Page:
Tuesday, December 27
Reggie and I head into Blythe. I have books to return to the library.
At the cotton field along Midland Road, I park the Perfect Tow Vehicle, bring down the passenger window, and take a photo. Reggie holds his classic pose.
This time I have a list!
The last trip to the library I forgot to bring my list of author and book recommendations from readers (in comments under a recent post). Subsequently every book I chose was a dud. One was too pretentious, another too predictable, and the other too juvenile.
We approach the field of sheep.
I only give it a brief glance as we go by because I know what I’ll see. The vultures give warning. One sheep didn’t make it through the night.
I wonder if the sheepherder was given time off from his night patrol for the holiday . . . .
At the library I find four of the books on my list!
Remember the Canine Rule of Repeats or something like that? The rule where anything you do twice at the same time and place must be repeated forever whenever you’re there again?
I come out of the library and Reggie is hopping at the PTV’s window.
“Okay, little guy. I know. This is when you get out.”
I put him on his tether and walk along with him as he scurries and sniffs, marks and back-kicks, all around the grassy lawn under the cottonwoods.
A pack of four, blond, long-haired chihuahuas trot past.
That’s the same group I saw at Smart & Final the other day.
They’re on the sidewalk on the opposite side of the street. Every one of them is wearing a collar.
It’s not unusual to see chihuahuas running loose in some of the dusty towns of the Southwest. Blythe has its share.
From what I’ve seen, I’m pretty sure these aren’t strays. I think it’s part of the culture of their owners to let their dogs roam. Anyone who’s traveled into Mexico can verify this.
Anyway . . . . The dogs look well-fed and happy. They’re street smart, too, keeping to the sidewalk and out of traffic.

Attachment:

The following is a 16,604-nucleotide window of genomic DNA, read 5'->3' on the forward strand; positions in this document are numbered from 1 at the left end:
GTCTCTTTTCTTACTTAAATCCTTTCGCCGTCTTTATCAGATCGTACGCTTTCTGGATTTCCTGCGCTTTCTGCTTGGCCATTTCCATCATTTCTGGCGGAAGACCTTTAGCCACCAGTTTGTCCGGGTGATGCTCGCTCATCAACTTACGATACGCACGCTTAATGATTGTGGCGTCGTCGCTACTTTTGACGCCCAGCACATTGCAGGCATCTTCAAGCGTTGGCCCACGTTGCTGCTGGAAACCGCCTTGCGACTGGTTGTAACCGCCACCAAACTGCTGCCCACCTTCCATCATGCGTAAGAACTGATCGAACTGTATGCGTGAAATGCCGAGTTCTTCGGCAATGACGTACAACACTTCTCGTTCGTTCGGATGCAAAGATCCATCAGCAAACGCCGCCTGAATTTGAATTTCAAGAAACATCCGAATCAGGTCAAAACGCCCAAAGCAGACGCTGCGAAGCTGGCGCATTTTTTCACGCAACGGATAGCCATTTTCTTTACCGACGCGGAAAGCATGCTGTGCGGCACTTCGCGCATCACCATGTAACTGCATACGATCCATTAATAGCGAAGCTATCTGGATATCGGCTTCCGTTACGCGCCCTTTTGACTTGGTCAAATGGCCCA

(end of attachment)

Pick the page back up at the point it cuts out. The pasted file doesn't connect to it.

“C’mon, Reg. Time to go.”
While returning to the PTV, Reggie tugs on his tether. I turn to find him on his back legs, straining to meet two more chihuahuas!
I speak softly to the dogs and they immediately take off down the street and disappear.
Wednesday, December 28
The sky is overcast. Now and then the curtain of clouds is parted momentarily and the sun peeks through. Reggie and I walk the desert, following the washes that are carpeted with soft sand from the recent rains. The tracks of a coyote pack are distinct.
We keep moving in order to keep warm.
Other than the visit from Rusty and Piper, no one has camped in the large, remote section of Midland Long Term Visitor Center that we are calling our home. No one drives by. Days are quiet except for the occasional rumbling of a quarry truck on Midland Road and the fly-overs of a pair of cawing blackbirds.
At night, when the sounds of trucks and blackbirds cease, the silence is as comforting as a thick, woolen blanket tucked in tightly. Last night, before the clouds took over, the stars were many and bright.
I’m reading “Circling the Sun” by Paula McLain — a novel about “record-setting aviator Beryl Markham.” When I sit up in bed with a book and a cup of hot tea, Reggie knows to crawl under the comforter for a nap.
These are lazy, desert days.
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“Hiking a ridge above Flaming Gorge Reservoir” — September 2014